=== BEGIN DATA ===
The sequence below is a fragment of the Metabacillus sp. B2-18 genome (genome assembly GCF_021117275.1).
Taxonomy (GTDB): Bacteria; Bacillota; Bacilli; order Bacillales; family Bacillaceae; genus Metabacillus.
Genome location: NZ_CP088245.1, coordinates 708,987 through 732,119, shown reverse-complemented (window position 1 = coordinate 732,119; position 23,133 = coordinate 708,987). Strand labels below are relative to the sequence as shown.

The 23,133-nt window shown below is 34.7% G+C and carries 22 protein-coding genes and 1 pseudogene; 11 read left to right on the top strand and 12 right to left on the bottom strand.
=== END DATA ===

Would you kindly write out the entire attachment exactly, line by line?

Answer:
The sequence below is a fragment of the Metabacillus sp. B2-18 genome (genome assembly GCF_021117275.1).
Taxonomy (GTDB): Bacteria; Bacillota; Bacilli; order Bacillales; family Bacillaceae; genus Metabacillus.
Genome location: NZ_CP088245.1, coordinates 708,987 through 732,119, shown reverse-complemented (window position 1 = coordinate 732,119; position 23,133 = coordinate 708,987). Strand labels below are relative to the sequence as shown.

The 23,133-nt window shown below is 34.7% G+C and carries 22 protein-coding genes and 1 pseudogene; 11 read left to right on the top strand and 12 right to left on the bottom strand.